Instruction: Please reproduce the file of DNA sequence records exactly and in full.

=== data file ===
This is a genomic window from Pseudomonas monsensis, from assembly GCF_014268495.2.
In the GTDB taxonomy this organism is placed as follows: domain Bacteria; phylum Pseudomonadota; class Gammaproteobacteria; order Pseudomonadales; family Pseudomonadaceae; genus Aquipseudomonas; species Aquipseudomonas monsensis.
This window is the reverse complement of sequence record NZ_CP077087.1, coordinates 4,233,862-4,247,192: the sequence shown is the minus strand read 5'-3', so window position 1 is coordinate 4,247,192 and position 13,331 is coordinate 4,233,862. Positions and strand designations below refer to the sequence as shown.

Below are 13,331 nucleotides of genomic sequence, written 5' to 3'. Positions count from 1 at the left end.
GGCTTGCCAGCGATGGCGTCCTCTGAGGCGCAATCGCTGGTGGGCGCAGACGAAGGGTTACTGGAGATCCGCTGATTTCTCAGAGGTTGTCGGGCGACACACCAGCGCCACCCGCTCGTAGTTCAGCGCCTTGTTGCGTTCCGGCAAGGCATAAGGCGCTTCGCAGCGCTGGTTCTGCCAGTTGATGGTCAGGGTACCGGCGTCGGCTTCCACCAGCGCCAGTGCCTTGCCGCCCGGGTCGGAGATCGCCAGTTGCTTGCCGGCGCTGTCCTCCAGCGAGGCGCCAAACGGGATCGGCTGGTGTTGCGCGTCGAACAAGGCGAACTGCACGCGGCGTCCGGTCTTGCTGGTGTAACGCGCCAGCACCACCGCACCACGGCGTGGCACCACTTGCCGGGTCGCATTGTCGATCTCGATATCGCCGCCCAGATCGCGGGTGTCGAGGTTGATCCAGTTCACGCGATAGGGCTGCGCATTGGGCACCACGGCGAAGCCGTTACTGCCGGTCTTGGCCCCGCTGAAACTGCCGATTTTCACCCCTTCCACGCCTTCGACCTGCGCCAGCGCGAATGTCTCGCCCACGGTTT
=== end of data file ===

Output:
This is a genomic window from Pseudomonas monsensis, from assembly GCF_014268495.2.
In the GTDB taxonomy this organism is placed as follows: domain Bacteria; phylum Pseudomonadota; class Gammaproteobacteria; order Pseudomonadales; family Pseudomonadaceae; genus Aquipseudomonas; species Aquipseudomonas monsensis.
This window is the reverse complement of sequence record NZ_CP077087.1, coordinates 4,233,862-4,247,192: the sequence shown is the minus strand read 5'-3', so window position 1 is coordinate 4,247,192 and position 13,331 is coordinate 4,233,862. Positions and strand designations below refer to the sequence as shown.

Below are 13,331 nucleotides of genomic sequence, written 5' to 3'. Positions count from 1 at the left end.
GGCTTGCCAGCGATGGCGTCCTCTGAGGCGCAATCGCTGGTGGGCGCAGACGAAGGGTTACTGGAGATCCGCTGATTTCTCAGAGGTTGTCGGGCGACACACCAGCGCCACCCGCTCGTAGTTCAGCGCCTTGTTGCGTTCCGGCAAGGCATAAGGCGCTTCGCAGCGCTGGTTCTGCCAGTTGATGGTCAGGGTACCGGCGTCGGCTTCCACCAGCGCCAGTGCCTTGCCGCCCGGGTCGGAGATCGCCAGTTGCTTGCCGGCGCTGTCCTCCAGCGAGGCGCCAAACGGGATCGGCTGGTGTTGCGCGTCGAACAAGGCGAACTGCACGCGGCGTCCGGTCTTGCTGGTGTAACGCGCCAGCACCACCGCACCACGGCGTGGCACCACTTGCCGGGTCGCATTGTCGATCTCGATATCGCCGCCCAGATCGCGGGTGTCGAGGTTGATCCAGTTCACGCGATAGGGCTGCGCATTGGGCACCACGGCGAAGCCGTTACTGCCGGTCTTGGCCCCGCTGAAACTGCCGATTTTCACCCCTTCCACGCCTTCGACCTGCGCCAGCGCGAATGTCTCGCCCACGGTTT